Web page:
Poster's guitar work is still interesting, angular and rhythmic rather than flatly melodic and his vocals have the tone of an angrier, harder-drinking J.Robbins. It's brilliant. Jason McKiernan is one of the best drummers the scene has seen in quite some time, and like one of Columbus' other prime skinsmen, Them Wranch's Joe Patt, what makes McKiernan a great drummer is both technical ability and the fact that he is not afraid to attack the drums. Too many drummers these days play as though they think the drums will hit back.

Grafton's self-titled Derailleur debut finds the boys dishing out 13 songs in something like 25 minutes. However, whereas this formula is often only (ab)used by Ramonesian punks or speed-freak hardcore acts, Grafton uses the 2-minute format to great effect, managing to avoid sounding rushed or stilted. The production is clear enough that you can pick out the individual instruments and vocals, yet it doesn't attempt to clean up the rough edges that make Grafton great.

Ohio bands love to write songs about Ohio (Thomas Jefferson Slave Apartments "Down to High St.," Them Wranch "God Bless Ohio,") , and Grafton are no different, their ode to the Buckeye State is found in the song "A Toast to Gravity" in which Poster proclaims "Thank you for sticking me in Ohio." Clocking in at 38-seconds, it's worthy of Robert Pollard. My personal favorite, and the song I remembered from the first time I saw them play, "Tom Sellek," is included on the disc, and the opening riff is one of catchiest I've come across-hell, it stuck with me for over a year.

Overall, the album is fairly straightforward, garagey, noisy guitar rock, with a rather dark feel, attributable to the dirty guitar tones, Poster's vocals and lyrics like "All I really like about livin' is I know that I'm gonna die." Still, the album has upbeat moments, "The Best Part of LaGrange" is inescapably catchy with the chorus of "The best part of LaGrange is that I'm never going back."

Thank you for sticking me in Ohio. (Karen E. Graves)

Grafton - "Sumbitch" b/w "Fine, Good, Go!" (Derailleur / Diaphragm)

Sometimes I think my mailman is either psychic, or secretly an indie rock connoisseur. Almost without fail, he drops only the most delectable slabs of indie rock on my doorstep, leaving the less desirable ones downstairs by the mailbox where I can be spared their mediocrity, for a while anyway.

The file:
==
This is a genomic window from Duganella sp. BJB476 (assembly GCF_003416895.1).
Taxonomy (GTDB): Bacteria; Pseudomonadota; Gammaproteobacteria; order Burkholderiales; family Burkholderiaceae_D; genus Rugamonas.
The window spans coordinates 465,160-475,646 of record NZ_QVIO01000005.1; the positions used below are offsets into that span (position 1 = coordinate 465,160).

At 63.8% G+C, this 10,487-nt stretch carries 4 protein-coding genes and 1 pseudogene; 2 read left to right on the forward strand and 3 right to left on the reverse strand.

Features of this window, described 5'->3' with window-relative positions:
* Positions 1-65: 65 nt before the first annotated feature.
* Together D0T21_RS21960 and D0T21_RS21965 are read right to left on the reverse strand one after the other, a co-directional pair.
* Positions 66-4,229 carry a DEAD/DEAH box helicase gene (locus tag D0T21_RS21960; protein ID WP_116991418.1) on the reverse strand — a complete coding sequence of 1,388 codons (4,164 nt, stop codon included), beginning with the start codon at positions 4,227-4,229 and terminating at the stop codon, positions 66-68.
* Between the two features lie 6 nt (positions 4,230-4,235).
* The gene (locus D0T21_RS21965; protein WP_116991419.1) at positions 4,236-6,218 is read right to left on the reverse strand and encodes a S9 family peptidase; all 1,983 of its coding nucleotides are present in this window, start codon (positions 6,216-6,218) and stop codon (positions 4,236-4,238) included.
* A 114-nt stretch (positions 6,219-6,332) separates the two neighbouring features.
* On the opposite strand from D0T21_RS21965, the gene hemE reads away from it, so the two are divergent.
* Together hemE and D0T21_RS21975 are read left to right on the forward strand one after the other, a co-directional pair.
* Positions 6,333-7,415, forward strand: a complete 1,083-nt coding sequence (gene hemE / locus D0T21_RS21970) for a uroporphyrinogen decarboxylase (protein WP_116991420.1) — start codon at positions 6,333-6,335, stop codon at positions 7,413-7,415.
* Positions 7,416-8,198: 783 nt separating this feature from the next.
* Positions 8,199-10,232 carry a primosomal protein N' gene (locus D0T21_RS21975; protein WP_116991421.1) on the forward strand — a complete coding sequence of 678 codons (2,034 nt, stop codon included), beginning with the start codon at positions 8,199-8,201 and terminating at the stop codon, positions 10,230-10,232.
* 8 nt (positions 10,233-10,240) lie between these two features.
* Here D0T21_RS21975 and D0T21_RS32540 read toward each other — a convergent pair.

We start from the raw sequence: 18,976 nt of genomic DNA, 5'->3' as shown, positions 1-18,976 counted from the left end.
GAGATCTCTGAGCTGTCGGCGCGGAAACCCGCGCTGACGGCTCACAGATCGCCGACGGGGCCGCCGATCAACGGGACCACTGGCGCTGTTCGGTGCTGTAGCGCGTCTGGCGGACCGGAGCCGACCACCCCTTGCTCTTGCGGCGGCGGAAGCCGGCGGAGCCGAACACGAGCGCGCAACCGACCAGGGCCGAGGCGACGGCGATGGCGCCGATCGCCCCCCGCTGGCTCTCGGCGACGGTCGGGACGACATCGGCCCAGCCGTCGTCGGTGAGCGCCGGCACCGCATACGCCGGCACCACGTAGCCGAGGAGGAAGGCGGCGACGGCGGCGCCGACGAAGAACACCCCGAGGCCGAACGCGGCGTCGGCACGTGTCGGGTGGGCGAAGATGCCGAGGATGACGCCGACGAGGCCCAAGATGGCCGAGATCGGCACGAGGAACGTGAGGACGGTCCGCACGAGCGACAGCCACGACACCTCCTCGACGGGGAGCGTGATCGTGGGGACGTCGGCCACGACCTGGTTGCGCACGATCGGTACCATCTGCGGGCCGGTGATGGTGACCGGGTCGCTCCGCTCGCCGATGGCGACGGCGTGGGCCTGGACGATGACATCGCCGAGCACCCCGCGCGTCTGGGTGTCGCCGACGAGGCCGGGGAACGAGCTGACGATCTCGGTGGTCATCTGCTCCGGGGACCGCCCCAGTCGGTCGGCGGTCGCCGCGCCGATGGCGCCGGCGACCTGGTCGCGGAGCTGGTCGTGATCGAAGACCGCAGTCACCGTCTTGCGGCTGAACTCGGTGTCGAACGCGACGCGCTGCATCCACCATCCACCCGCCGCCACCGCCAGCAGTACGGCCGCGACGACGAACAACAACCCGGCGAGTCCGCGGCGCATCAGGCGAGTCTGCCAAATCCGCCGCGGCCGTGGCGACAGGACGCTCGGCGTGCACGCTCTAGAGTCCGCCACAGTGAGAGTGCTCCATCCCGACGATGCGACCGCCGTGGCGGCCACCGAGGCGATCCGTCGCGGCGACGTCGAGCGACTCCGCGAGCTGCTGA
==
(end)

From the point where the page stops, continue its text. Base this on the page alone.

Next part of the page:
Perhaps my postal worker was merely tipped off by the return address reading Derailleur Records, but his streak remains unbroken as the loud thud outside my door this morning turned out to be the new Grafton 7". Etched onto a striking yellow record (billed by Diaphragm as "beer colored," though frankly a little more like second hand brew, if you get my drift), the album is bursting with the sort of rowdy rocknroll we've come to expect, and appreciate, from the Grafton boys.

A power trio if ever there was one, Grafton's attack is led by the leg-in-a-beartrap howl of Lou Poster through side A's "Sumbitch" and B's "Fine, Good, Go!." The former is already familiar territory to those who picked up the first installment of the Cringe.com/pilation. With it restrained riffing, "Sumbitch" is a bit like Grafton's version of the blues, and, if you close one eye and squint, you can almost catch a glimpse of '68 Comeback somewhere in the fuzz.

"Fine, Good, Go!" is classic Grafton, if such a distinction is possible having only one album under their belts. The boys find a big, catchy riff and ride it all the way through. Listen to it absurdly loud and start a small tire or brush fire in the middle of the room to get the true feel of hearing it firsthand at the always smoky Bernie's. Well, don't listen too loud or Donovan's bass is likely to blow your speakers. On second thought, listen to it loud, speakers can be replaced (though eardrums cannot).

Bonus points awarded for the album's snazzy, western-themed artwork, most notably the inside spread consisting of one giant picture of none other than Clint Eastwood with a gun in each hand (Eastwood also earned the only "thank you" in the credits. Very cool.).
(Karen Graves)

Corn Zine
Diaphragm Records has never sent us something to review that didn't knock my socks off - not once. From A Planet For Texas to Bob City, and now Grafton.

This 7" is just pure rock. I feel like I should have cowboy boots on and be starting bar fights. I always get urges to do things like this when Diaphragm sends me their releases. I gotta make a mix CD of this stuff and hit the road runnin'. I'll leave a trail of destruction and mayhem in my wake, and I'll blame it on Grafton.

These guys don't rock like Elvis, but they rock a little darker and a little sludgier. Once again, I'm reminded of Boston's Quintaine Americana and Otis. I can't wait to hear a full length from Grafton because this 7" record is seriously great. Lock up your daughters, cause when you hear me comin' through your town with the Grafton blaring, trouble's a-comin'. (Dana White)

Cleveland Free Times
May 9-15, 2001

Out of nowhere, Grafton’s self-titled debut on tiny Derailleur Records leaps to the fore as the best Ohio rawk record of 2001. For 26 brutal minutes, ugly guitars and relentless drums slash and pound over basic blues-to-country tunes that slap back with fuck-y’all lyrics worth shouting ("The best part of La Grange is that I’M NEVER GOING BACK!"). Local scene-watchers might know bassist Donovan Roth from Bob City; if there’s any justice, the rest of the nasty-rock world will soon know this new Columbus trio. With the Hurricanes and Flippin’ Hades at 9:30 pm at the Beachland Tavern (15711Waterloo Road, 216-383-1124) $5. - Franklin Soults